2.     Plagiarism constitutes a violation of the Academic Behavior Code and will be dealt with VERY STRICTLY. Faculty in the Sociology and Anthropology Department treats plagiarism cases very seriously.  Depending on the nature of the plagiarism, a student could receive a failing grade for the course; be referred to the Dean's Office for judicial review; and have a "VF" (violation of Academic Behavior Code) grade entered on their transcripts.  If a student is in doubt about a specific situation, it is his or her responsibility to consult the instructor or some other appropriate person (such as a librarian or writing tutor) for clarification.




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First Year Seminar

Spring 2006




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1-17 & 1-24       

Introduction: Learning to Be Skeptical

Bigot:  One who is obstinately and zealously attached to an opinion that you do not entertain.  --  Ambrose Bierce




Declaration of War on the New Age.



1.    Chief Seattle's 1854 Speech

2.    Mander, "What You Don't Know about Indians." (R)

3.    Hughes, "The Unspoiled Continent." Chapter 1 in American Indian Ecology (R)

4.    Deloria, "Indians Today, the Real and the Unreal", Chapter 1 in Custer Died for Your Sins.  (R)

5.    GoodrichAttack on the Kiowa.

6.    Susan Jeffers, Brother Eagle, Sister Sky(R)



*   *   *   *   *



7.    Krech, "Introduction," The Ecological Indian.

8.    Abruzzi, The Myth of Chief Seattle.

9.    Smith, For All Those Who Were Indian in a Former Life.



Film:   "Plastic Shamans, White Medicine

               Men" (R)



~ ~ ~ ~ ~ ~ ~ ~ ~ ~ ~




Baloney Detection

THE NEW LOGIC:   It would be nice if it worked. Ergo, it will work."  --H.L. Menken





Bread Is Dangerous !




Road Rage!




Dihydrogen Monoxide Alert




Snopes.com: Urban Legends Reference Page









"A concern with knowing the world, rather than advocating a view of the world because it confirms some political, ideological, or religious project, has always been fundamental to scientific philosophy." 


  --Lawrence Kuznar (1997)






Intelligent Falling Theory





1.      Holmes, It's Awful! It's Terrible! It's . . . Never Mind

2.      Onishi, "African Numbers, Problems and Number Problems."

3.      Logging and Deforestation

4.      Schenkman, "Shrines" & "Freedom and Democracy" (R)


*     *     *


5.     Sagan, The Burden of Skepticism

9.     Lastrucci, "What Science Is." (R)



Carl Sagan's Baloney Detection Kit



Hill's Criteria of Causality



Occam's Razor





According to a Harris poll taken on August 12, 1998, Americans are three times as likely to believe in the Virgin Birth of Jesus (83%) as in evolution (28%).  (NewYorkTimes)






Creationism Explained






"The aim of scientific research is to formulate explanatory theories which are: (1) predictive (or retrodictive), (2) testable (or falsifiable), (3) parsimonious, (4) of broad scope, and (5) integratable or cumulative within a coherent and expanding corpus of theories."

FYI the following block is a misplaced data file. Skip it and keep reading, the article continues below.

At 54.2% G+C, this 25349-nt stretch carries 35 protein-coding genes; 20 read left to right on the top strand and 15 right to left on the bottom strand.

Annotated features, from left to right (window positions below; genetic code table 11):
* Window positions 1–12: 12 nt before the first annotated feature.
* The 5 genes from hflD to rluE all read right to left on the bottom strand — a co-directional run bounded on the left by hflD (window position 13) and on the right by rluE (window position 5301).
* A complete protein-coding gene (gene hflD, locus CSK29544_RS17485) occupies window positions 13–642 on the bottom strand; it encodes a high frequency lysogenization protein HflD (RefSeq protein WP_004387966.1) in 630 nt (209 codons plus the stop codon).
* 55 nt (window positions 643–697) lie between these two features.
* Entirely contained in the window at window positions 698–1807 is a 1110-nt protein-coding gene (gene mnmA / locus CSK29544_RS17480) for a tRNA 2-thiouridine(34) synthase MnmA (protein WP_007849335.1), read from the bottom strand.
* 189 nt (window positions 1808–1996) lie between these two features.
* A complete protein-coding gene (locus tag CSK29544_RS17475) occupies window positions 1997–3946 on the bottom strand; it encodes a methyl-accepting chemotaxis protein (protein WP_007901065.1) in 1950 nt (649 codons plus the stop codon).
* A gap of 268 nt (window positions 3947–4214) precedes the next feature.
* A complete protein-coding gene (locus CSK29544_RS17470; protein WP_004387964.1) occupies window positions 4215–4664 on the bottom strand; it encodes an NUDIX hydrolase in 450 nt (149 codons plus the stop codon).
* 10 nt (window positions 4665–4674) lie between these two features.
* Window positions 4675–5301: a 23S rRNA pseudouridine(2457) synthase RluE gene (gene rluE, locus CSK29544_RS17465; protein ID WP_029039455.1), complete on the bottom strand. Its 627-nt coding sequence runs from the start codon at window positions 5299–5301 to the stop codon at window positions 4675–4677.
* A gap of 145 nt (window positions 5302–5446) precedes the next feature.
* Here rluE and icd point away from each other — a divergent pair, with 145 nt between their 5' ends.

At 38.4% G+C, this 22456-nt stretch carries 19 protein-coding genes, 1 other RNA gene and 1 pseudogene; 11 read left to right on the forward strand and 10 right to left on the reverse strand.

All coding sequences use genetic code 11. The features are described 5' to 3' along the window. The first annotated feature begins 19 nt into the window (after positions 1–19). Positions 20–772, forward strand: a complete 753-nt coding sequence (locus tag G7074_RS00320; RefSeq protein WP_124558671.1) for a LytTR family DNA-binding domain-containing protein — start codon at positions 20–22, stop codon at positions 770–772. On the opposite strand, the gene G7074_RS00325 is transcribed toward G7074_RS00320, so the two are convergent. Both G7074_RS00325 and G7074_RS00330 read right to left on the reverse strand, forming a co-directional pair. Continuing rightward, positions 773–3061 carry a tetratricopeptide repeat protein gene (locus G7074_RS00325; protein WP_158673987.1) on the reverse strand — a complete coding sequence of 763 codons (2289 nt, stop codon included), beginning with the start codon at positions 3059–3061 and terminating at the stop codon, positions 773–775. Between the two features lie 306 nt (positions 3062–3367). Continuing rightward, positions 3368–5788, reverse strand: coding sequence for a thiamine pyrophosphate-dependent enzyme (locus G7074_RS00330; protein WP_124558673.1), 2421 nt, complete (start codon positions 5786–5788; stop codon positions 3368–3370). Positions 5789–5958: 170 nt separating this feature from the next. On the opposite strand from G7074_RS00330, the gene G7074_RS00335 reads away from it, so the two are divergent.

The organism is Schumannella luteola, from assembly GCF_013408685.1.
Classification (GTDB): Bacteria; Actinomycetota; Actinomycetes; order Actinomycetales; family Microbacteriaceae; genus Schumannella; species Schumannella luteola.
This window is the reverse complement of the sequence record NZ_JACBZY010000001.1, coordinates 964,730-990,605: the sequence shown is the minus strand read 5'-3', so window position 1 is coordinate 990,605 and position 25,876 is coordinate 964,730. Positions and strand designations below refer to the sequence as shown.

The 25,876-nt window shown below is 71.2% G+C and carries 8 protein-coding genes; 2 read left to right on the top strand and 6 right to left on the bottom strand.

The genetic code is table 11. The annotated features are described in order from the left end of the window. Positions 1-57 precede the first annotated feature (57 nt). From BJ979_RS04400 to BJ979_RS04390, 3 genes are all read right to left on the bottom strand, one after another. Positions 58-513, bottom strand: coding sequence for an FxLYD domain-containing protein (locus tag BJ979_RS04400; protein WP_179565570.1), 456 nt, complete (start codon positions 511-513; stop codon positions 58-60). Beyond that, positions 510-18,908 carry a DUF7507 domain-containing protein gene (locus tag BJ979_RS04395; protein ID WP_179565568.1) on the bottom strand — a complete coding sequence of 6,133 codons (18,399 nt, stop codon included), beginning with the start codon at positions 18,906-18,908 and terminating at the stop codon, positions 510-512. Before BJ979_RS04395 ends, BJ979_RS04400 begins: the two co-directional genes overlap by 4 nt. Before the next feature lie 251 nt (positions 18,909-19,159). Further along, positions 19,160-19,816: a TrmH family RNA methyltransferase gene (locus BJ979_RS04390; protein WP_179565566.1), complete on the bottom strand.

--Marvin Harris (1994)





"Propaganda does not deceive people; it merely helps them to deceive themselves."

--Eric Hoffer






U.S. Forest Facts


1.    About 33% of the U.S. land area, or 298 million ha (737 million acres), is forest land.

2.    The nation's forest land area is still about two-thirds the size it was in the year 1600, in spite of the conversion of 370 million acres of forest land to other uses, principally to agriculture.

3.    More trees are growing in America's forests today than at any time since the early 1900's.

4.    In 1900, forest growth rates were a fraction of harvest. Today, overall annual forest growth exceeds harvest by 37%.

5.    Net annual forest growth has increased 62% since 1952, and total growth per acre has increased 71%.

6.    Nationally, standing timber volume per acre in U.S. forests is 30% greater today than it was in 1952.

7.    On a per acre basis, net annual tree growth in the U.S. is 52 cubic feet compared with 27 in Canada and 24 in Russia.

8.    Annual growth in National Forests now exceeds harvest by more than 55%.


SOURCE:  The Bugwood Network (The University of Georgia - Warnell School of Forest Resources and College of Agricultural and Environmental Sciences)





"Some people have this vision -especially back East- that we're running out of trees.  We're not running out of trees.  We're running out of agreement on what to do with all these trees."


--Jack Ward Thomas, former chief of the U.S. Forest Service.














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2-7 & 2-14    

That's a Bunch of Garbage!

No folly is more costly than the folly of intolerant idealism.  --  Winston Churchill







Yuppie Environmentalism




1.     Rathje, Cullen Murphy, Rubbish!: The Archaeology of Garbage.

2.     Tierney, Recycling is Garbage.

3.     Kummer, Carried Away.




“The most critical part of the garbage problem in America is that our notions about the creation and disposal of garbage are often riddled with myth.”  --William Rathje




Resilient Rainforests




Bottled Water: Pure Drink or Pure Hype?




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3-7 thru 3-21    

Confronting the Skeptical Environmentalist

Creator:  a comedian whose audience is afraid to laugh --  H.L. Menken












"Paul Ehrlich gets Stanford 'Reviewed.'"














*     *     *     *     *




On Ozone Depletion